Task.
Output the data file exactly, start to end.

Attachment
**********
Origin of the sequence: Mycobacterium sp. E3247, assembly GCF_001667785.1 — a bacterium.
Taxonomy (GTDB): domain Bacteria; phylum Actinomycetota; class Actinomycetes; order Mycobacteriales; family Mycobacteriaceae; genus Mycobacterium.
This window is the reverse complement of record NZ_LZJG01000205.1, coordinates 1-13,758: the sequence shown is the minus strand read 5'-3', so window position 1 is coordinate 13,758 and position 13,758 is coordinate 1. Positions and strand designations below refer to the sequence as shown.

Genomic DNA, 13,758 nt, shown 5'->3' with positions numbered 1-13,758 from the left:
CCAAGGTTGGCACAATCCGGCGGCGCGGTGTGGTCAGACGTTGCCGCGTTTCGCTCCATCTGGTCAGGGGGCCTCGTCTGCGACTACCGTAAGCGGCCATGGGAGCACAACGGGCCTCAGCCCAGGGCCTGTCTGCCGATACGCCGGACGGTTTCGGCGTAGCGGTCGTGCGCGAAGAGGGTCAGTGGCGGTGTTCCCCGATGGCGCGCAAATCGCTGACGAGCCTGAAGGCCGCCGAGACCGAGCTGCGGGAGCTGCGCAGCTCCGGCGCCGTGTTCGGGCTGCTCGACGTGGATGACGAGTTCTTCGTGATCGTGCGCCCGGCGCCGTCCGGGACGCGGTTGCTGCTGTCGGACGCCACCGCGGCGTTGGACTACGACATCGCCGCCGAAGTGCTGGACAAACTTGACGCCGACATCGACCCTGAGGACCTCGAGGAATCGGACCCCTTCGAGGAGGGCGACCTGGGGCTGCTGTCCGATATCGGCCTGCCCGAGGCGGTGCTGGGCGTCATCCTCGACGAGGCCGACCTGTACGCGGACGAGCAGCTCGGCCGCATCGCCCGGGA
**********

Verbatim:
Origin of the sequence: Mycobacterium sp. E3247, assembly GCF_001667785.1 — a bacterium.
Taxonomy (GTDB): domain Bacteria; phylum Actinomycetota; class Actinomycetes; order Mycobacteriales; family Mycobacteriaceae; genus Mycobacterium.
This window is the reverse complement of record NZ_LZJG01000205.1, coordinates 1-13,758: the sequence shown is the minus strand read 5'-3', so window position 1 is coordinate 13,758 and position 13,758 is coordinate 1. Positions and strand designations below refer to the sequence as shown.

Genomic DNA, 13,758 nt, shown 5'->3' with positions numbered 1-13,758 from the left:
CCAAGGTTGGCACAATCCGGCGGCGCGGTGTGGTCAGACGTTGCCGCGTTTCGCTCCATCTGGTCAGGGGGCCTCGTCTGCGACTACCGTAAGCGGCCATGGGAGCACAACGGGCCTCAGCCCAGGGCCTGTCTGCCGATACGCCGGACGGTTTCGGCGTAGCGGTCGTGCGCGAAGAGGGTCAGTGGCGGTGTTCCCCGATGGCGCGCAAATCGCTGACGAGCCTGAAGGCCGCCGAGACCGAGCTGCGGGAGCTGCGCAGCTCCGGCGCCGTGTTCGGGCTGCTCGACGTGGATGACGAGTTCTTCGTGATCGTGCGCCCGGCGCCGTCCGGGACGCGGTTGCTGCTGTCGGACGCCACCGCGGCGTTGGACTACGACATCGCCGCCGAAGTGCTGGACAAACTTGACGCCGACATCGACCCTGAGGACCTCGAGGAATCGGACCCCTTCGAGGAGGGCGACCTGGGGCTGCTGTCCGATATCGGCCTGCCCGAGGCGGTGCTGGGCGTCATCCTCGACGAGGCCGACCTGTACGCGGACGAGCAGCTCGGCCGCATCGCCCGGGA